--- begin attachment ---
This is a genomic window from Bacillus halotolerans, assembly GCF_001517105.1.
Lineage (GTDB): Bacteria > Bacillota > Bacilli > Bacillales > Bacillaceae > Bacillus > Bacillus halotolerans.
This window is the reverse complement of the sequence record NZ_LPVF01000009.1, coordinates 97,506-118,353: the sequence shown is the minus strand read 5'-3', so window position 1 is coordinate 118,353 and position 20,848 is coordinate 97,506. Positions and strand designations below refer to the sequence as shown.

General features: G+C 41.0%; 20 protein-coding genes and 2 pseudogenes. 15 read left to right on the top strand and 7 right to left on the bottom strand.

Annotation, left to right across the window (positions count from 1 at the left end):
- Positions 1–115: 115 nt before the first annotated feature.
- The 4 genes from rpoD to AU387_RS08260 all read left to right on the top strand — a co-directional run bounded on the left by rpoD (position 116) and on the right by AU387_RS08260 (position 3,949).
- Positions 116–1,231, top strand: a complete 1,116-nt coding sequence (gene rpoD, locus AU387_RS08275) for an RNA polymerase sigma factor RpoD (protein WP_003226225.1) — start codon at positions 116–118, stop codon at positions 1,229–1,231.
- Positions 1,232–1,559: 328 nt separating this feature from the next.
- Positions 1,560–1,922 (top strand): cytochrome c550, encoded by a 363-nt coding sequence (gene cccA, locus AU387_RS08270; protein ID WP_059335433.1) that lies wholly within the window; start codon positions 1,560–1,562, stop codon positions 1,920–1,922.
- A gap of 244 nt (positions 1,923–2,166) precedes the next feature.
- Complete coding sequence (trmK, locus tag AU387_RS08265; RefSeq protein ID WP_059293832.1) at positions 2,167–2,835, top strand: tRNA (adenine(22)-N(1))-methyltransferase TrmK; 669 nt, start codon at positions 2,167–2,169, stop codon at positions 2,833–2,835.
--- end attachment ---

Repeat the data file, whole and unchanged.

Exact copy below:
This is a genomic window from Bacillus halotolerans, assembly GCF_001517105.1.
Lineage (GTDB): Bacteria > Bacillota > Bacilli > Bacillales > Bacillaceae > Bacillus > Bacillus halotolerans.
This window is the reverse complement of the sequence record NZ_LPVF01000009.1, coordinates 97,506-118,353: the sequence shown is the minus strand read 5'-3', so window position 1 is coordinate 118,353 and position 20,848 is coordinate 97,506. Positions and strand designations below refer to the sequence as shown.

General features: G+C 41.0%; 20 protein-coding genes and 2 pseudogenes. 15 read left to right on the top strand and 7 right to left on the bottom strand.

Annotation, left to right across the window (positions count from 1 at the left end):
- Positions 1–115: 115 nt before the first annotated feature.
- The 4 genes from rpoD to AU387_RS08260 all read left to right on the top strand — a co-directional run bounded on the left by rpoD (position 116) and on the right by AU387_RS08260 (position 3,949).
- Positions 116–1,231, top strand: a complete 1,116-nt coding sequence (gene rpoD, locus AU387_RS08275) for an RNA polymerase sigma factor RpoD (protein WP_003226225.1) — start codon at positions 116–118, stop codon at positions 1,229–1,231.
- Positions 1,232–1,559: 328 nt separating this feature from the next.
- Positions 1,560–1,922 (top strand): cytochrome c550, encoded by a 363-nt coding sequence (gene cccA, locus AU387_RS08270; protein ID WP_059335433.1) that lies wholly within the window; start codon positions 1,560–1,562, stop codon positions 1,920–1,922.
- A gap of 244 nt (positions 1,923–2,166) precedes the next feature.
- Complete coding sequence (trmK, locus tag AU387_RS08265; RefSeq protein ID WP_059293832.1) at positions 2,167–2,835, top strand: tRNA (adenine(22)-N(1))-methyltransferase TrmK; 669 nt, start codon at positions 2,167–2,169, stop codon at positions 2,833–2,835.